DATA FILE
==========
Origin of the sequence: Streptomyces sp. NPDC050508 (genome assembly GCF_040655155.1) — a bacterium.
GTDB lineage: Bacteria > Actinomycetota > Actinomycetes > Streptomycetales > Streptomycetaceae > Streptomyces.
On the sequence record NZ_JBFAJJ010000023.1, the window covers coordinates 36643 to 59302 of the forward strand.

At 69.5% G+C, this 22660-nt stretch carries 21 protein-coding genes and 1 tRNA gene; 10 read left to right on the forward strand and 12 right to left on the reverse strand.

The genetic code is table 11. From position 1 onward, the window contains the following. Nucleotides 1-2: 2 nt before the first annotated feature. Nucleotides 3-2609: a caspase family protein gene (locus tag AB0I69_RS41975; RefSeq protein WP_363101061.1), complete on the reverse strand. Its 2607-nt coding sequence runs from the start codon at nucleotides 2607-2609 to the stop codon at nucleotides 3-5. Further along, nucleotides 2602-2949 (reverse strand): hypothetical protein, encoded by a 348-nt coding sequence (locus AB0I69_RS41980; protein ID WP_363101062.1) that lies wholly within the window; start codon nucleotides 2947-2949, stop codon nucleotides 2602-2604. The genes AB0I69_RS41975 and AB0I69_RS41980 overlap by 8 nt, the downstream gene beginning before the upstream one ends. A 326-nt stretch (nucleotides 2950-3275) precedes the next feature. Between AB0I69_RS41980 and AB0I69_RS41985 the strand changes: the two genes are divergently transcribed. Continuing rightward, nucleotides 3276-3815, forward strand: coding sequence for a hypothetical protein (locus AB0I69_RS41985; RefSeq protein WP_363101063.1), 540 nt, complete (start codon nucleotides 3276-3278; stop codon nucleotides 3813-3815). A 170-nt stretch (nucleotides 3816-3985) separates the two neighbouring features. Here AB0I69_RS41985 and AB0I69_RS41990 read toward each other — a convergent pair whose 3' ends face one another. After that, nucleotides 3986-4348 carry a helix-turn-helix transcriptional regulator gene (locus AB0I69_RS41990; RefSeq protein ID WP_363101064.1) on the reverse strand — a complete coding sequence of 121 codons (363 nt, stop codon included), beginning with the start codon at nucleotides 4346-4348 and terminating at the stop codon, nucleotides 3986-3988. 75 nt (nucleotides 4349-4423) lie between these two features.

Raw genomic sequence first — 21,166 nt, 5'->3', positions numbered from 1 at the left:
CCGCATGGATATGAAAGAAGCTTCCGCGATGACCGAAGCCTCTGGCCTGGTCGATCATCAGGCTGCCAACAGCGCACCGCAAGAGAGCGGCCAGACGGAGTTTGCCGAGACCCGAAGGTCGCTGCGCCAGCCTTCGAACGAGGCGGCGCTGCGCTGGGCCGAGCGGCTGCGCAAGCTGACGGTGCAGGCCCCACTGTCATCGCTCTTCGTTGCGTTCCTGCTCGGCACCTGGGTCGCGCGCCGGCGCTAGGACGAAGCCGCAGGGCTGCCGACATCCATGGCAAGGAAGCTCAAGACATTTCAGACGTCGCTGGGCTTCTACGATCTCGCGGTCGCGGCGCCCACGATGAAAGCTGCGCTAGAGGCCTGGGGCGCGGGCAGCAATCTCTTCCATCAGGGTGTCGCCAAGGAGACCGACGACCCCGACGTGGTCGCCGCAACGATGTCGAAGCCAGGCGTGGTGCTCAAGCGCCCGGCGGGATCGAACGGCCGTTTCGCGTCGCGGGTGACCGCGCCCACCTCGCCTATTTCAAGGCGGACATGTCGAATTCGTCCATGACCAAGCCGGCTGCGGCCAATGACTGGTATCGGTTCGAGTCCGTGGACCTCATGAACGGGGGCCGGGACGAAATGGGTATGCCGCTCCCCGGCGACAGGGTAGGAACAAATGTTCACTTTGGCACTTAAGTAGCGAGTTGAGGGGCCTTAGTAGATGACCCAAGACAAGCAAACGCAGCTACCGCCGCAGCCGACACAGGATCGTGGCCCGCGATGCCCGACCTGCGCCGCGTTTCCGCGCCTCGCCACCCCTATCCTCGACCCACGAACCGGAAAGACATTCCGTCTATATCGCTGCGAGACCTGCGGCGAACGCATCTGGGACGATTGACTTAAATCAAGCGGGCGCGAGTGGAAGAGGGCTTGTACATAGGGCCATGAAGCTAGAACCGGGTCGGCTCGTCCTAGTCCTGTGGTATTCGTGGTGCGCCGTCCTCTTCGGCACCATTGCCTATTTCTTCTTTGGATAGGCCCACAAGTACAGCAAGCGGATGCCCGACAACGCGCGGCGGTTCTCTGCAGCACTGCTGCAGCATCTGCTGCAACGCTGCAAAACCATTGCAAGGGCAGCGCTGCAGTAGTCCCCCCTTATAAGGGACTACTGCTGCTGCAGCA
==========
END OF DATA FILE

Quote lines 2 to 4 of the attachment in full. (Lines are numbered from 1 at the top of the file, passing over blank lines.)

GTDB lineage: Bacteria > Actinomycetota > Actinomycetes > Streptomycetales > Streptomycetaceae > Streptomyces.
On the sequence record NZ_JBFAJJ010000023.1, the window covers coordinates 36643 to 59302 of the forward strand.

At 69.5% G+C, this 22660-nt stretch carries 21 protein-coding genes and 1 tRNA gene; 10 read left to right on the forward strand and 12 right to left on the reverse strand.